I’ve been through a long journey, through many kinds of churches and theologies. I was uncomfortable with female leadership in church until late in my college career before slowly picking up pieces of the beautiful heart God has for women, and finding freedom in how I saw myself and other daughters. But though I had started attending a church whose senior pastor is a woman, and begun to find healing from many hurtful ways of thinking I’d gleaned in my youth, I still hadn’t forgiven Adam.

In those churches from my formative years, I was taught that men were there to protect and defend women. I learned that women were weaker and smaller and slightly less important. But in Eden, I saw no sign of that sort of man in Adam. He didn’t even seem to be the main character in the story of the fall, and he certainly wasn’t looking out for Eve.

I read about the ezers on an airplanethe Hebrew word used for Eve indicating she is a strong power—and as I did so, I wept. Step one, for me, has been learning that women are beloved by God. Step two seems to be learning that men are, too.

My father is not a terrible man, but he learned to parent from imperfect people. As a result, I learned from a very early age that I am too much or not enough. For a time, my father was also my pastor, further confusing my young mind about how God felt about me.

Over the years, I have dated people who were a lot like my impression of Adam: not quite the main character of the story. I have looked and hoped for a wonderful man to partner with in marriage, and have been disappointed many times. As I read about the way adams and ezers are meant to ally, I realized that I haven’t believed that this was possible. I have given God credit for making the daughters of Eve full of potential and Image, but not for doing the same with the sons of Adam.

I’ve spent many dark nights crying out to God, wondering why I’m single still, after all this time hoping. I’m beginning to think that the hurt I felt as I read this story again might be why.

I have spent time frustrated by my feelings of being on the outside as a single, childless woman. Those panes of glass often exist, of course, but the wives and mothers are not always putting them up by themselves. After all, they have chosen to love and partner with people that I have difficulty trusting. That makes it hard to trust those women, as well.

This all leads back to God, as everything does, sooner or later. I don’t know what to think of a God to whom I attribute the creation of the sort of Adam I imagine. I cry out for a lovely man to partner with, but I haven’t believed that one exists. This is the tragedy of the fall. Not only did sin alter the way the sons of Adam thought about and treated the daughters of Eve, but it changed the daughter’s of Eve’s perception of the sons of Adam, standing in the way of the partnership God intended, trickling all the way down to me, so many years later.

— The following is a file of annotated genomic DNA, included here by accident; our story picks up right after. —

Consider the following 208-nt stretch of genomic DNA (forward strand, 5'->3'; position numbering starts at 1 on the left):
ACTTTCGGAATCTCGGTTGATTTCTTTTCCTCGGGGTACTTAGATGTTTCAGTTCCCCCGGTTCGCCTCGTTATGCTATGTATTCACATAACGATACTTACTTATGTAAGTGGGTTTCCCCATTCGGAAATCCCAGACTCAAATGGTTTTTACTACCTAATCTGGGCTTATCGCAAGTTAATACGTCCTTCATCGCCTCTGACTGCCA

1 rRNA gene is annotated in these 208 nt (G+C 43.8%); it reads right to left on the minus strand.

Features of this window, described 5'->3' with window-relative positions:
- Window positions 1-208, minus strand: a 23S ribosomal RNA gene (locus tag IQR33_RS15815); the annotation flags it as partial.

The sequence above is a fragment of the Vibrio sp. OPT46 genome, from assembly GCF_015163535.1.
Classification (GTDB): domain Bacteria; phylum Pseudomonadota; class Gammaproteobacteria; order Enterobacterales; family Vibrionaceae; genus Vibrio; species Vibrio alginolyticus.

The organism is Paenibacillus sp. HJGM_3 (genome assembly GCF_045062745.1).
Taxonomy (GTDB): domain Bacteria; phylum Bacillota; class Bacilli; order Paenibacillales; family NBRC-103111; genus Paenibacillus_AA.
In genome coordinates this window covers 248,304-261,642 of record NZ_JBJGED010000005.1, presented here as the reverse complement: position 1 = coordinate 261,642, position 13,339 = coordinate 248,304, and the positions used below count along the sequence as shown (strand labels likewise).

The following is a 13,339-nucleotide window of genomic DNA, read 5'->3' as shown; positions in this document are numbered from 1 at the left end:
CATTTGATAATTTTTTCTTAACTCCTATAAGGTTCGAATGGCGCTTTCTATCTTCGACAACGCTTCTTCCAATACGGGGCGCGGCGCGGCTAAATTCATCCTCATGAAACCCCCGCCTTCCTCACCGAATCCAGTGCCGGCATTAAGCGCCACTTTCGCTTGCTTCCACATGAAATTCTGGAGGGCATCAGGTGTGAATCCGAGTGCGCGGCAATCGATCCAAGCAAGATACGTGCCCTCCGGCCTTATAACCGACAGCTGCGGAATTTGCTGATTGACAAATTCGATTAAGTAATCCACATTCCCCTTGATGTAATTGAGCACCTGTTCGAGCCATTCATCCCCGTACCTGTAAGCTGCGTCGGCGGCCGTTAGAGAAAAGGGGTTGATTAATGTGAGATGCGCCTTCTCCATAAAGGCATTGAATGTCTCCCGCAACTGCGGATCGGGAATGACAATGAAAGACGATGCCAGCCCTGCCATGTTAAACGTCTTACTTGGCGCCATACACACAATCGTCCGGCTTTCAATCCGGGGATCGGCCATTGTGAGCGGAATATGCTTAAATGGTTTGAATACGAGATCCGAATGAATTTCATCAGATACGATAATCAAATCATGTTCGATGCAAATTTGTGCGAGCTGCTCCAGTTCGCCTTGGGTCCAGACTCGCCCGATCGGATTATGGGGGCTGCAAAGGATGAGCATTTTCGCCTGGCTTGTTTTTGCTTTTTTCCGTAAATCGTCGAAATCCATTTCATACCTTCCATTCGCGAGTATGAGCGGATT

Since I read them, these words have been continuing to resonate in my mind: “For him [Jesus] if something were to be perfect, it would fulfill the purpose for which it was created.” (87) I let out a deep breath at that, reaching all the way to the bottom of my perfectionist soul. For so long, I’ve been trying to do the right thing, to check all of the boxes. It is easy to think that it is the failure to do these things which stands in the way of the life or relationships I want. It is not so great a leap to think that those imperfections are keeping me from my vocation, from my purpose. If only I always said lovely and affirming things, then I might be considered worthy to be a wife. If only I were more traditional, or nurturing, or soft-spoken.

But I have a few ideas about the purpose for which I am created, and it looks a lot like the easy yoke Jesus describes in Matthew. I sighed because though I’ve read similar things over the years, they haven’t ever struck me like this. The freedom to be exactly who I am, turns out to be exactly what I need to remind me that God dreams of that freedom for everyone, woman and man.

On #


: “I recommend this resource for every daughter of Eve!”

— Nancy Beach, leadership coach, speaker; author,

Gifted to Lead: The Art of Leading as a Woman in the Church

Reclaiming Eve Small Group DVD sample here. Includes print Bible study piece.

Order here